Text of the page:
Since gcov is bundled along with GCC [sometimes it may not be] I will be just using the gcc compiler throughout this post. To use gcov test coverage tool to produce coverage information about your application source code, you must
• Compile your source code using a GCC compiler
• The gcov application might not[Not sure if there are any ports available for other compilers] be compatible with embedded coverage and analysis information produced by any other compiler.

• Use -fprofile-arcs and -ftest-coverage options when compiling your code with a GCC compiler.

• Avoid using any of the optimization options provided by the GCC compiler
• These options might modify the execution order or grouping of your code, which would make it difficult or impossible to map coverage information into your source files.

• Let the programming style be simple
• Basically gcov accumulates statistics by line (at the lowest resolution), it works best with a programming style that places only one statement on each line. If you use complicated macros that expand to loops or to other control structures, the statistics are less helpful -- they only report on the line where the macro call appears. If your complex macros behave like functions, you can replace them with inline functions to solve this problem.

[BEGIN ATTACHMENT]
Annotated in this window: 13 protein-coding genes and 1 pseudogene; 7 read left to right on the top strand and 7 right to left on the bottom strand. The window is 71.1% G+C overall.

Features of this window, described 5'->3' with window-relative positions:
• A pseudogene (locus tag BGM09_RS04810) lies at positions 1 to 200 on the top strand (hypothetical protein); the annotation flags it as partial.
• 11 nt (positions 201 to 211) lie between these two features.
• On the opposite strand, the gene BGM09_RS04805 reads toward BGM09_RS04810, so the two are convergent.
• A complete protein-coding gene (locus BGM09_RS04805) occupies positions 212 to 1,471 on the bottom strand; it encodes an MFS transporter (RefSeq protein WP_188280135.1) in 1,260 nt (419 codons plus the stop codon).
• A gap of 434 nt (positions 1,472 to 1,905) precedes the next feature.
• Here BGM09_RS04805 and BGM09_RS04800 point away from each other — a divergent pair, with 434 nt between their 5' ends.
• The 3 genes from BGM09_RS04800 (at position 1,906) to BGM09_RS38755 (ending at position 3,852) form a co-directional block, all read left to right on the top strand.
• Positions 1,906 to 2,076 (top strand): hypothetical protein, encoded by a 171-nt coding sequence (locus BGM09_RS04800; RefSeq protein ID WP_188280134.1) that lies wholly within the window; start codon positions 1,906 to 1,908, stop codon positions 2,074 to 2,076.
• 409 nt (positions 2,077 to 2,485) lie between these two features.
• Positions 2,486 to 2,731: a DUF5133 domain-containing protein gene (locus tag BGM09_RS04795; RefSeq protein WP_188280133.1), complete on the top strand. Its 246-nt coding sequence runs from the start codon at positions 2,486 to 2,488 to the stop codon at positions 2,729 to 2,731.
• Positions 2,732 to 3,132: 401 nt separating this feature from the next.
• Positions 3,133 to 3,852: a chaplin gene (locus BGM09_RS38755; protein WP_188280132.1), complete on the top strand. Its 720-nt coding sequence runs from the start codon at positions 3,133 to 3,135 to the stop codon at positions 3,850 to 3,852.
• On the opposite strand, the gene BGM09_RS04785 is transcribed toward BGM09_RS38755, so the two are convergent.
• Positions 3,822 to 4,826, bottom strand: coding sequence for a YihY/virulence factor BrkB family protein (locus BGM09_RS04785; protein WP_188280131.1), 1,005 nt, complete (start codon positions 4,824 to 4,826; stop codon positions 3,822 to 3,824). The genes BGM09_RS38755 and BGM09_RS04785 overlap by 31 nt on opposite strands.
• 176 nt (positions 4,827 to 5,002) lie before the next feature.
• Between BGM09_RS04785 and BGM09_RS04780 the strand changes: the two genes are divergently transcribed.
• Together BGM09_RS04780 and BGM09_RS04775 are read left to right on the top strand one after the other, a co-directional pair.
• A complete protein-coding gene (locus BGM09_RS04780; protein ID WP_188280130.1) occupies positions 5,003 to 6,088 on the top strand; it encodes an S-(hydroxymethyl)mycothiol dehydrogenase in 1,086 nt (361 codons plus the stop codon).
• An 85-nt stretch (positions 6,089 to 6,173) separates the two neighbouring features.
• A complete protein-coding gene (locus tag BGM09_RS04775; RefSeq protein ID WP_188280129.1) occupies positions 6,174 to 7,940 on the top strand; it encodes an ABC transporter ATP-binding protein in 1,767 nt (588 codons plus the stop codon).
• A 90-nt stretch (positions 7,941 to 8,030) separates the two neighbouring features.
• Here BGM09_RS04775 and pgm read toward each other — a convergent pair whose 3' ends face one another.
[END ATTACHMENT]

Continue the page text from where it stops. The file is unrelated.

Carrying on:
Let us have a basic 'C' source file named 'test.c' to work with gcov.
#include <stdio.h>

int main (void)
{

int i;

for(i=1;i<13;i++)
{
if(i%2 == 0)
printf("%d is divisible by 2 \n",i);

if(i%5==0)
printf("%d is divisible by 5 \n",i);

if (i%14==0)
printf("%d is divisible by 14 \n",i);
}

return 0;
}
NOTE: Checkout GCC version with gcc -v command. Because I had some problems regarding the types of files that are generated when compiling the code to support code coverage option. So I decided to use both the older version of GCC and a newer one to notify different types of files that are created.

Let us enable code coverage and compile the source code